A Good Backup Strategy
Backing up data sounds like a schlep when everything is smooth sailing, but if you’re in a pinch and lose your data to a malware attack or hard drive crash, you’ll be scrambling for a copy of what you lost. It’s best to keep those copies handy, even if they take some extra time to get the process going initially. We don’t often get the chance at a do-over, but we have the option readily available with our data. It’s only wise to make use of it.
- The 3-2-1 backup strategy
- Why the 3-2-1?
- What is a backup?
- Why should you backup your information?
- So how should I backup?
- Backup systems
- Data loss window
The 3-2-1 backup strategy
The best backup strategy is known as the 3-2-1 strategy. What this means is that you must always have at least 3 copies of your data, 2 of which are local, but on different devices (i.e your computer + a USB hard-drive) and at least 1 copy offsite (i.e. Cloud backup). We’ve introduced some great new backup solutions for all our clients. Check out our Acronis cloud backups.
Why the 3-2-1?
Having a spare copy onsite makes for an easy and quick recovery in case you accidentally delete the data or the device/computer fails totally. In case of a larger disaster (i.e. fire, total theft of all assets, flood) the offsite backup can come to the rescue. How backups are made and your backup-over-time strategy as well as your type of backups are the other part of a good backup strategy.
What is a backup?
The simplest definition of a computer backup is an exact copy. In the case of computer files, we are referring to copies of the original files that you have on your laptop, desktop, or external drive. A clone is a complete copy of your computer/server’s primary hard drive and can be used to recreate the original machine. The downside of a bootable clone is that it takes long to create and can take long to restore, especially if it is stored offsite.
Why should you backup your information?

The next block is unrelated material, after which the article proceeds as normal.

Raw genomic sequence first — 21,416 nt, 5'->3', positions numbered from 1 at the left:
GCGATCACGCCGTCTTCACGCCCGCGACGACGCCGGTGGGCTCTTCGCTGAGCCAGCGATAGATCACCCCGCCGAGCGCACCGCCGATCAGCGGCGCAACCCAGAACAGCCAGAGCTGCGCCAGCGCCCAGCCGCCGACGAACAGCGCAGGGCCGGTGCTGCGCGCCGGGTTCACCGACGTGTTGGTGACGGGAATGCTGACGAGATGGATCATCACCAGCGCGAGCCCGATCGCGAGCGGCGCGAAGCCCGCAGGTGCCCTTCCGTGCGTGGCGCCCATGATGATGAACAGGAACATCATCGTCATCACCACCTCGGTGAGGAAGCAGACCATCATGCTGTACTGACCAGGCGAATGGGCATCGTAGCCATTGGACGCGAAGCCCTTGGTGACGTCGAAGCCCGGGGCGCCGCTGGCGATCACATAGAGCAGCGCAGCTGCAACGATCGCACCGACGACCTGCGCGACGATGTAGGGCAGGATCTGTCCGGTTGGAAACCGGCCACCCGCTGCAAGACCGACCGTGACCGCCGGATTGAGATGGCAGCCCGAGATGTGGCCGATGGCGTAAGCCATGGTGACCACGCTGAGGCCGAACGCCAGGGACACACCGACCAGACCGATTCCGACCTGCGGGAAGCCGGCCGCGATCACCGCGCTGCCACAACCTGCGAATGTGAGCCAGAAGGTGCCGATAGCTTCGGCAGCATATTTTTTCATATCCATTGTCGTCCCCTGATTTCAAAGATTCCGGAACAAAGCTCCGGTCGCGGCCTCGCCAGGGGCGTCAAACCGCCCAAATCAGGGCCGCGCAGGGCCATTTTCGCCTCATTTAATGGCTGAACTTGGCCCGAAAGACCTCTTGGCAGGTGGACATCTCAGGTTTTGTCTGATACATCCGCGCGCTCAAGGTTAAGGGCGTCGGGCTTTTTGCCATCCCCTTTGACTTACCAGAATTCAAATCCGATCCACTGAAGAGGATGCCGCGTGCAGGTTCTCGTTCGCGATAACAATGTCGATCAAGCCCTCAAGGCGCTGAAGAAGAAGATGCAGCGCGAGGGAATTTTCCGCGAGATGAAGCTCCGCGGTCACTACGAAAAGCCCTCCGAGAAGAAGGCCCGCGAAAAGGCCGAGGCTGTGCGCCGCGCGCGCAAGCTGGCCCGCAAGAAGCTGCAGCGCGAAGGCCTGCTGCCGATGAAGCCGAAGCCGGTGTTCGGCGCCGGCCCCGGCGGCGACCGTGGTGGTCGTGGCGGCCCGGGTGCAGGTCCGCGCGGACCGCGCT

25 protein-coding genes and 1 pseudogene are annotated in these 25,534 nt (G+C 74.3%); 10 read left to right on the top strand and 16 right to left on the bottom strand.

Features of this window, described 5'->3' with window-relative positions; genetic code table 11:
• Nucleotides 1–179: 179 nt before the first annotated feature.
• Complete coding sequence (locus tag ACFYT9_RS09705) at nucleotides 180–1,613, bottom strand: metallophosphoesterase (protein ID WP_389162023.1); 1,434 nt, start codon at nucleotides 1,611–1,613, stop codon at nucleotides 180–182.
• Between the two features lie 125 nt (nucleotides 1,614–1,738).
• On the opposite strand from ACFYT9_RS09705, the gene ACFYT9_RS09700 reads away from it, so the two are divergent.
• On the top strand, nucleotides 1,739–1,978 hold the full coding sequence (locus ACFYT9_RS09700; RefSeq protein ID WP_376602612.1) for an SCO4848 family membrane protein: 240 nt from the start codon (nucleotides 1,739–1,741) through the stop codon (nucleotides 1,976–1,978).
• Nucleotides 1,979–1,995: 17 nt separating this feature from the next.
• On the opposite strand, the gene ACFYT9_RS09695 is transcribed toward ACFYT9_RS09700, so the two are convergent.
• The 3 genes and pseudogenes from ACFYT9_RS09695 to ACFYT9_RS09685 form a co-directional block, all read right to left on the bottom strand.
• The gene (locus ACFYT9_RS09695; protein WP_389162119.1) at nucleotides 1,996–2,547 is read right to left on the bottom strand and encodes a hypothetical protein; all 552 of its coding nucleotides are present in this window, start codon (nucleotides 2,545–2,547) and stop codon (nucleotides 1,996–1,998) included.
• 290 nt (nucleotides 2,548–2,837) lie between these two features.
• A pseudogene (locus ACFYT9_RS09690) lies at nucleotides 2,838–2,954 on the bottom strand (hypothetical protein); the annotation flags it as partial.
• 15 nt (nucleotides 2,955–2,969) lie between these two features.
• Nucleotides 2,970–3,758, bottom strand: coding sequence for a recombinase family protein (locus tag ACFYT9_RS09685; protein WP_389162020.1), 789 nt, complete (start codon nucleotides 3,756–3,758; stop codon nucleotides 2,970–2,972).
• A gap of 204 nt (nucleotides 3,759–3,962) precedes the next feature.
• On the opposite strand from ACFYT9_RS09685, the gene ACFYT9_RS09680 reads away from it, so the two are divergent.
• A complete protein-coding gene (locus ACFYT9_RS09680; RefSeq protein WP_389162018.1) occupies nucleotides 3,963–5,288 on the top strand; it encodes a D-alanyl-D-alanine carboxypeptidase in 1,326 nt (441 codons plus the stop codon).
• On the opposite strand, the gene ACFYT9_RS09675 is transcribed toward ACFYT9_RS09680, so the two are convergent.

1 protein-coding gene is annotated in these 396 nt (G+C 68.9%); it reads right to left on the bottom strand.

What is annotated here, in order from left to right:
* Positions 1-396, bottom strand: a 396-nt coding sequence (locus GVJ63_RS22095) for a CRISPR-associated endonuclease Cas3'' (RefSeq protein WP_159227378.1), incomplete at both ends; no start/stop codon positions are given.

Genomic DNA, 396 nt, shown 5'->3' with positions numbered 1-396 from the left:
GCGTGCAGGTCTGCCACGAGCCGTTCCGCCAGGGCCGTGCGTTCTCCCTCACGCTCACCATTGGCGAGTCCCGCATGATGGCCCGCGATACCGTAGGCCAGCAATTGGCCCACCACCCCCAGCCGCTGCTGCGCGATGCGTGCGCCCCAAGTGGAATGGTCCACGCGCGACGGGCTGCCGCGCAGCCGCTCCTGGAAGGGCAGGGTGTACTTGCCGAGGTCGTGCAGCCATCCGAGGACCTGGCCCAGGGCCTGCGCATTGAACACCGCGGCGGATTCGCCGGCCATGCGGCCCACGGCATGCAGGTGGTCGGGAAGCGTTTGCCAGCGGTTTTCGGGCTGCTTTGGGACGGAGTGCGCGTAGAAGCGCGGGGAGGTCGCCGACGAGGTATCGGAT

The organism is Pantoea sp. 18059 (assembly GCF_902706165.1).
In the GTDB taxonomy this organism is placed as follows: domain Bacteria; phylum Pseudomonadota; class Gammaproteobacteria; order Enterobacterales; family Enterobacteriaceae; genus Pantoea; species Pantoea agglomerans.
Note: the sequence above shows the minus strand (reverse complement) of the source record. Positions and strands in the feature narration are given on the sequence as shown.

Laptops and desktops have decreased in cost, and the amount of storage inside them has increased greatly over the last few years. Unfortunately, having all of your data in only one place is risky business as a complete wipe or malware infection is only a few clicks away.
There’re many different ways to backup your computers, and using multiple forms of backup will minimise the risk of ever losing your valuable files. Lost data can cause financial loss due to lost business and potentially, damage to your reputation due to loss of trust. Keeping backups and having a good backup strategy is part of disaster recovery and a key part of due-diligence. All businesses are expected to adhere to certain standards when it comes to data safety and integrity. If you don’t you’re playing it fast and loose with customer trust which can be incredibly hard to win back if it’s ever lost
So how should I backup?
- The best backup strategy is a combined backup strategy, using the 3-2-1 as a basis. Ensure that you’ve got a cloned backup of your server in its initial state. Do this just after you’ve set it up. This will make it easy to restore all that hard-to-install software, settings, or custom software.
- Combine this with a weekly Full Backup of databases and files – now you have the content of your system. Ideally, partition your drive into:
- Operating System / Software Partition
- Data Partition
- Lastly, make daily Incremental backups – this is a backup of only the data or files that have changed. This is usually a fast backup as it contains a lot less data than a full backup.
Ensure that the backup system uses a backup agent. This separates the backups from your hard drive and makes it harder for ransomware and malware to infect your data. A network share is NOT a safe place for your data. Data synchronisation (i.e. Dropbox, etc) is also NOT a backup. RAID (using multiple hard disks to protect against hard drive failure) is also NOT a backup.
Backups also have to be planned as far as retention is concerned.
Look at this example of a backup structure:
- Archive of FULL IMAGE of server – never overwritten once created. This can be renewed every 1/3/6 or 12 months – that’s up to you.
- Full file backup – at least 1 monthly, but preferably 1 weekly full file backup. Keep at least 2 Monthly or 3 – 4 weekly full file backups.
- Incremental file backup – keep at least 5 – 7 daily so that you can easily step back to the last good copy if you need to.
Data loss window
This is the amount of data you are willing to lose. This is measured as the data that has changed or been generated between your last backup and the present moment. If you have plenty of sales happening daily on your website the data loss window for your website may be a lot smaller than say, a blog with less than 100 visitors each month.
Check out our blog post on why you should always have backups.
How much data can you afford to lose?